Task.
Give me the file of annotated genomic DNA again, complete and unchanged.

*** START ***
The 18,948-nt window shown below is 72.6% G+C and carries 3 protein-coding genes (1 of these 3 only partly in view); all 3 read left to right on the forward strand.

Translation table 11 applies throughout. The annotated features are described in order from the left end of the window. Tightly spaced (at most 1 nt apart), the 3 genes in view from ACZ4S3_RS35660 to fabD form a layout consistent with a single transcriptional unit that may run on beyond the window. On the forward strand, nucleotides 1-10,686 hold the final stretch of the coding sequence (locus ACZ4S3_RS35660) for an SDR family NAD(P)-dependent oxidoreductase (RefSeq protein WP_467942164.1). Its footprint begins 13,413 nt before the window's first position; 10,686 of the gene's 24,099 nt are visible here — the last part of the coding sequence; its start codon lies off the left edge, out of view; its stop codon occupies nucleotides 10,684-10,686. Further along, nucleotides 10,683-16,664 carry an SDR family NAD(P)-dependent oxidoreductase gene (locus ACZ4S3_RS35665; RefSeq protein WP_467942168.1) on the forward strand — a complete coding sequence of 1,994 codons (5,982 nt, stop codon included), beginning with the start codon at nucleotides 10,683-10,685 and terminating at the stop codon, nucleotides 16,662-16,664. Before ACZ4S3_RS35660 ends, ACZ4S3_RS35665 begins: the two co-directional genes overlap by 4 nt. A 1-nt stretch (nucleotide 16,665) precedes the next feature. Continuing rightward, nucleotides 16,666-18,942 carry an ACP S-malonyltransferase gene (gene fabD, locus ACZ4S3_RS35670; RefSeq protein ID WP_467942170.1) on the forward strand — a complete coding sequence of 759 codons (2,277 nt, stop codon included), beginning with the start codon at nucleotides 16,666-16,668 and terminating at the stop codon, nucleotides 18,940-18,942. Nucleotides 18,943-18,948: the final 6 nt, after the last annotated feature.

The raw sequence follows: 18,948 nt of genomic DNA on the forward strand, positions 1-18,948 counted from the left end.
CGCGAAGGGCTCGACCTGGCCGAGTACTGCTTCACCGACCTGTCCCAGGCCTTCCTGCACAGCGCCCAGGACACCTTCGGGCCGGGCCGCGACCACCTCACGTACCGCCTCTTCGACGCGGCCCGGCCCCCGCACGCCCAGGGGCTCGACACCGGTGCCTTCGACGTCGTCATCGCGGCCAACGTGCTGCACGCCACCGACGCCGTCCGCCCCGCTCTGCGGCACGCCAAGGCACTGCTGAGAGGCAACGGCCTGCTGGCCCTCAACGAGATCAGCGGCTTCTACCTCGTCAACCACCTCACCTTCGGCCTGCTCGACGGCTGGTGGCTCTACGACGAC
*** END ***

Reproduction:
The 18,948-nt window shown below is 72.6% G+C and carries 3 protein-coding genes (1 of these 3 only partly in view); all 3 read left to right on the forward strand.

Translation table 11 applies throughout. The annotated features are described in order from the left end of the window. Tightly spaced (at most 1 nt apart), the 3 genes in view from ACZ4S3_RS35660 to fabD form a layout consistent with a single transcriptional unit that may run on beyond the window. On the forward strand, nucleotides 1-10,686 hold the final stretch of the coding sequence (locus ACZ4S3_RS35660) for an SDR family NAD(P)-dependent oxidoreductase (RefSeq protein WP_467942164.1). Its footprint begins 13,413 nt before the window's first position; 10,686 of the gene's 24,099 nt are visible here — the last part of the coding sequence; its start codon lies off the left edge, out of view; its stop codon occupies nucleotides 10,684-10,686. Further along, nucleotides 10,683-16,664 carry an SDR family NAD(P)-dependent oxidoreductase gene (locus ACZ4S3_RS35665; RefSeq protein WP_467942168.1) on the forward strand — a complete coding sequence of 1,994 codons (5,982 nt, stop codon included), beginning with the start codon at nucleotides 10,683-10,685 and terminating at the stop codon, nucleotides 16,662-16,664. Before ACZ4S3_RS35660 ends, ACZ4S3_RS35665 begins: the two co-directional genes overlap by 4 nt. A 1-nt stretch (nucleotide 16,665) precedes the next feature. Continuing rightward, nucleotides 16,666-18,942 carry an ACP S-malonyltransferase gene (gene fabD, locus ACZ4S3_RS35670; RefSeq protein ID WP_467942170.1) on the forward strand — a complete coding sequence of 759 codons (2,277 nt, stop codon included), beginning with the start codon at nucleotides 16,666-16,668 and terminating at the stop codon, nucleotides 18,940-18,942. Nucleotides 18,943-18,948: the final 6 nt, after the last annotated feature.

The raw sequence follows: 18,948 nt of genomic DNA on the forward strand, positions 1-18,948 counted from the left end.
CGCGAAGGGCTCGACCTGGCCGAGTACTGCTTCACCGACCTGTCCCAGGCCTTCCTGCACAGCGCCCAGGACACCTTCGGGCCGGGCCGCGACCACCTCACGTACCGCCTCTTCGACGCGGCCCGGCCCCCGCACGCCCAGGGGCTCGACACCGGTGCCTTCGACGTCGTCATCGCGGCCAACGTGCTGCACGCCACCGACGCCGTCCGCCCCGCTCTGCGGCACGCCAAGGCACTGCTGAGAGGCAACGGCCTGCTGGCCCTCAACGAGATCAGCGGCTTCTACCTCGTCAACCACCTCACCTTCGGCCTGCTCGACGGCTGGTGGCTCTACGACGAC